As a D&D child of the 70’s and 80’s, I’d never questioned the rule of the DM. It’s our shared game, but the DM is the glue that holds it together. The DM makes up the adventures (or prepares the published modules) and runs them, adjudicating both the players’ actions and what response the adventure has in store for them. Players know the rules, but don’t have perfect knowledge of how those rules are applied in the game world for any particular situation. In other words, the role of the DM is to rule.
But that’s not necessarily true these days.
Much has been said about the empowerment of players in 3.X and especially 4th edition D&D. While not as obviously player-over-GM biased as some modern games are, the expansion of codified rules in 3.X, and the emphasis on exception-based rules in 4E, calls out for the players to take an actve role in both understanding and applying the rules specific to their characters. Nowhere is this more evident in 4E than in Organized Play games.
For the weekly Encounters program, DMs are expected to help teach the rules to new players who may have never touched D&D before, as well as keep on top of the latest twist in races and classes brought to the table by perhaps more experienced players who wish to try out the newest toys Wizard’s has published for the game. And the fact that the last several seasons of Encounters have included the same pre-generated characters, rather than new ones based on the product of the month being touted (and listed as legal for the current season), haven’t helped matters. Though the Essentials-formatted characters are streamlined, there is enough variation that, in conjunction with the new book that season, makes it difficult for a DM who isn’t spending a lot of prep time to know the ins and outs of each class and race. So many DMs will need to rely on the players to know how their character’s powers work, making judgment calls when things aren’t clear, or as circumstances warrant them.
Those who come with their character powers printed out from the online Character Builder make life a little easier (and as DDI subscribers, make Wizards a little happier), assuming the power text is complete and legible. Otherwise if questions come up, it’s likely a visit to lookup land in the appropriate book. Even then, unless one has access to the compendium, or had memorized errata, the answer might not be clear. And who wants to stop play during a short (2 hr give or take) session to try and cast Comprehend Rule with maybe the right components on hand?
The situation is only exacerbated in the Lair Assault program which, while touted as 2-3 hrs of play, can easily drag out to 4-6 if players and DM are not up on the capabilites of the characters and situation therein. Add to that the fact the entire breadth and depth of 4E is available and legal to use (with a few ground rules) as opposed to just Essentials plus the latest book in Encounters, and the additional complexity in Dragon magazine feats alone make up for the addional play time. There is a (justifiably?) smug Glory award for the latest Lair Assault entitled Player Bait, which rewards players who do something unexpected, and cause the DM to look up something in the Rules Compendium or Player’s Handbook as a result. That award by itself indicates that the designers are expecting the players to know certain aspects of the game better than the DM. As they should – by now there is a hell of a lot to keep track of. And Lair Assault, of all the varieties of D&D available to play, is the one most geared toward being run exactly by the rules. So having the players challenge the DM’s knowledge of them might seem like a good idea.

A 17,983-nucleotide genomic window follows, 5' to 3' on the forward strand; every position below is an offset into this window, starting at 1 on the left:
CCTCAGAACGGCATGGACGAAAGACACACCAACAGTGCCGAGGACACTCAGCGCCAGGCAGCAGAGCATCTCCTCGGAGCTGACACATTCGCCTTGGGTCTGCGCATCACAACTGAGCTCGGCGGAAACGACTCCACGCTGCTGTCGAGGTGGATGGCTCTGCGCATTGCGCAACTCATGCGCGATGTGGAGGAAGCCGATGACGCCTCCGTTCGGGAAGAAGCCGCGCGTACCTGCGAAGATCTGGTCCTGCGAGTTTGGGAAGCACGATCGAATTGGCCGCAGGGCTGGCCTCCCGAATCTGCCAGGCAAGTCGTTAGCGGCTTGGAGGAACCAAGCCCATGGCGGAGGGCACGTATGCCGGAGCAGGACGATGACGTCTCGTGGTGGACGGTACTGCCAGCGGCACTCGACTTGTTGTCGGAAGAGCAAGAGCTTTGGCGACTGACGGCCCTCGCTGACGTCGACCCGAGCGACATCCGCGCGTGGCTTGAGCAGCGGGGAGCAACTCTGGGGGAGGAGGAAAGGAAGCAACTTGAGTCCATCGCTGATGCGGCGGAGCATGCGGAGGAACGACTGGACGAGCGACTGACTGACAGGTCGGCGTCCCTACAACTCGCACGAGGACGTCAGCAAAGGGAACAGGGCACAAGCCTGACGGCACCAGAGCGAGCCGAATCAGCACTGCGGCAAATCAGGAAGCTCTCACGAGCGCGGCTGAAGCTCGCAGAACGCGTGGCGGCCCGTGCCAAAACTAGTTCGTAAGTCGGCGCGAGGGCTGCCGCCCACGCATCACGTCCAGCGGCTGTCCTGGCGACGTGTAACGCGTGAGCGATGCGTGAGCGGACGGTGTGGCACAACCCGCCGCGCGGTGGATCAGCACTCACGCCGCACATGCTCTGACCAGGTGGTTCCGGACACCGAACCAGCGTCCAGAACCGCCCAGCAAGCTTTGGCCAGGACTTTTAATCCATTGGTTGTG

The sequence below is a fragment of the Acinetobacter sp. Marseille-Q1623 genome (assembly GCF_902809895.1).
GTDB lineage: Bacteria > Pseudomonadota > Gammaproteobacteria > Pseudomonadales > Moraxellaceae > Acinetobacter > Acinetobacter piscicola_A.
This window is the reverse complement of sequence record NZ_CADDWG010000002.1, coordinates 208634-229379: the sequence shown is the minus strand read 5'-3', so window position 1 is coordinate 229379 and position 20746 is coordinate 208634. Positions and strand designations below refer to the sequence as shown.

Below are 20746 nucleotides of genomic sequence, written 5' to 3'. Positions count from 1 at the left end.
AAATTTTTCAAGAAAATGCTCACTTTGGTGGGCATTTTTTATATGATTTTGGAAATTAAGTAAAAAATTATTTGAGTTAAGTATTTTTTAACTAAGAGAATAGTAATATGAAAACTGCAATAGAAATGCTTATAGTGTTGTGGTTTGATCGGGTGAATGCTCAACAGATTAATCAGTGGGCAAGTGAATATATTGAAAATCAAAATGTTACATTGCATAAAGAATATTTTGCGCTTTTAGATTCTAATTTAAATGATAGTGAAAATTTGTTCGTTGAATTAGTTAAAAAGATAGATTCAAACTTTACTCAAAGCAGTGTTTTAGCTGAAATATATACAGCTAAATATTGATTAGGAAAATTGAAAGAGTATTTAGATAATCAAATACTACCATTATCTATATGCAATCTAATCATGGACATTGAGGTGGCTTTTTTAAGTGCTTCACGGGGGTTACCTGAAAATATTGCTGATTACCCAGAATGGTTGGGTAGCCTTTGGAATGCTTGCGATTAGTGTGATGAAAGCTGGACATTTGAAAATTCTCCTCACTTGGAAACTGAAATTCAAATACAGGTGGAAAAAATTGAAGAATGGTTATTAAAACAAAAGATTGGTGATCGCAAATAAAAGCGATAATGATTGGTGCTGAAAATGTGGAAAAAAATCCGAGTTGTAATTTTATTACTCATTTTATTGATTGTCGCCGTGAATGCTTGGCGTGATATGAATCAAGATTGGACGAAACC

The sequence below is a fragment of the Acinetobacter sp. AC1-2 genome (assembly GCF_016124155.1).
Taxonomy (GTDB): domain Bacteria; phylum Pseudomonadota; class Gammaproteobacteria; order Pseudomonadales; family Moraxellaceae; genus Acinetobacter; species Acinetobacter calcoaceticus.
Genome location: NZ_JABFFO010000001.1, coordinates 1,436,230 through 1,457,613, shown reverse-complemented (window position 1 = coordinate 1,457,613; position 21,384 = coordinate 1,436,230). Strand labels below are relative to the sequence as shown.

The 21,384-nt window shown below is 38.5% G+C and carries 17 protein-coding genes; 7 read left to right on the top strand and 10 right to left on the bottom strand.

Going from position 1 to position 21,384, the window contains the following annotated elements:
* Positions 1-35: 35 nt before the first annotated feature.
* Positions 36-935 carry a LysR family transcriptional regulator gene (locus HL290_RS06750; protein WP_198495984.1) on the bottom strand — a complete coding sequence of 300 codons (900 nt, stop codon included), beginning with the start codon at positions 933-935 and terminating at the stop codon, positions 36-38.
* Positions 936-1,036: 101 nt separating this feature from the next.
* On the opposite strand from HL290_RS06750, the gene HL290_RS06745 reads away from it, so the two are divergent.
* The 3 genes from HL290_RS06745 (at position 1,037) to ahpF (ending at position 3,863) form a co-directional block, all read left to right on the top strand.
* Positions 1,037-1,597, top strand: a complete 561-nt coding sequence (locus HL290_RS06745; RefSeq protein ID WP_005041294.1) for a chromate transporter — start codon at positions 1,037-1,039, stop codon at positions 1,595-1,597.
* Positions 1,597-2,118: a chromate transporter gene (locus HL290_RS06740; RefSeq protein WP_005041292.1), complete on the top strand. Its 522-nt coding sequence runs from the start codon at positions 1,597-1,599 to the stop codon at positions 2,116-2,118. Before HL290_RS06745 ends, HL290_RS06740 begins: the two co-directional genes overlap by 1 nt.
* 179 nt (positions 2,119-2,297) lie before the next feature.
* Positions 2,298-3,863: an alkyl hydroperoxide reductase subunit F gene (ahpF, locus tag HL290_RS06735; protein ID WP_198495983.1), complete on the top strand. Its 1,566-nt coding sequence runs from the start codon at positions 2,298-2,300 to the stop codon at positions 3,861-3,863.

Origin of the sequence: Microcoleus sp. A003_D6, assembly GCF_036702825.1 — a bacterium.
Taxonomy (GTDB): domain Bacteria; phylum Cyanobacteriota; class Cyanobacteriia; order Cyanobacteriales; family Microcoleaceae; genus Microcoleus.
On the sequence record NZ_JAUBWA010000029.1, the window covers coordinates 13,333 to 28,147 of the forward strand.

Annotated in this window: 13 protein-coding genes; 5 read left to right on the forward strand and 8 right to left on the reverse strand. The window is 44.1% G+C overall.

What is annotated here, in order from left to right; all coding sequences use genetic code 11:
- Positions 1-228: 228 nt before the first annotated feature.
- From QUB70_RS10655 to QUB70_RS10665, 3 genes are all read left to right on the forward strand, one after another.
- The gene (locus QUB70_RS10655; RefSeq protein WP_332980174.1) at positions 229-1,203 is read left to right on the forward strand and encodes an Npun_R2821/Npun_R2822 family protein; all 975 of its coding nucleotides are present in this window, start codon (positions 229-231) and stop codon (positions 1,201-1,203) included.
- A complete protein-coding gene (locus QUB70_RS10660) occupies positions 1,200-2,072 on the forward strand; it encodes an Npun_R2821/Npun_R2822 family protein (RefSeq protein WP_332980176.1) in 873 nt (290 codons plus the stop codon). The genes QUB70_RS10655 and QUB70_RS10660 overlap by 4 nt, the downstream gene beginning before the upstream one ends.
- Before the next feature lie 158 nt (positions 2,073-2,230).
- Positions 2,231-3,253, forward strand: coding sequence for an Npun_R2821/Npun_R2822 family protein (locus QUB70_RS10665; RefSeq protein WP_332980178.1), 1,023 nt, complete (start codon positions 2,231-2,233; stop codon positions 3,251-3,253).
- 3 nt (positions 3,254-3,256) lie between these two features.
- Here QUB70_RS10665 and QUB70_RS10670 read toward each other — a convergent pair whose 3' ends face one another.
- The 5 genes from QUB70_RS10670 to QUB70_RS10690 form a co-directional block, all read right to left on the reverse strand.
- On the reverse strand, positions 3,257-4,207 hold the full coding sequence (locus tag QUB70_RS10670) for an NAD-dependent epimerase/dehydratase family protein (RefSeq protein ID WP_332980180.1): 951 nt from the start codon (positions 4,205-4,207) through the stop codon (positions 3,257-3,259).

It certainly points out, as well, how the role of the DM has come to be viewed in 4E. Having run 4E since the start, and Encounters since season 4 (about a year as of this date), I feel comfortable enough with the rules to make decisions on the spot when things are not clear, and I don’t always look things up. I’m not always right, by the rules-as-written, but I generally am for the fun of the game at that moment, and in many cases calling a halt to look things up wouldn’t lead to a better result – just a slower one. If I am uncertain as to a decision, I might look things up, of course, to give me guidance, or make a snap decision to keep the flow going, acknowledging that I am taking this position now for the sake of the current game, and will revisit it if need be for use in the future, when I’ve had a chance to review the details later. But I view the decision as mine as a DM, and I see this as in line with the role of DMs in editions past, and with the oft-discussed Rule 0 – the DM may change rules as needed for the fun of the game (at least that’s how I interpret it).
I know not all DMs have used their power wisely, and that some spawn the horror stories of killer DMs that see their role as adversarial to the players, and the object is to “win” against them. My view is the role of the DM is to not only have fun myself, but to see that the players have fun as well. Even in a Lair Assault game, where the players are trying to defeat the design, I don’t see it as my goal to kill their characters, but rather to present them with the hardest tactical challenge I can muster with the tools Wizards has provided. If they succeed, cool! But if not, hopefully they’ve had fun pitting their best against the odds! Lair Assault is the closest thing to, but in no ways the equivalent of, the killer dungeon of editions past in 4E (other than the updates of those same killer dungeons, of course!).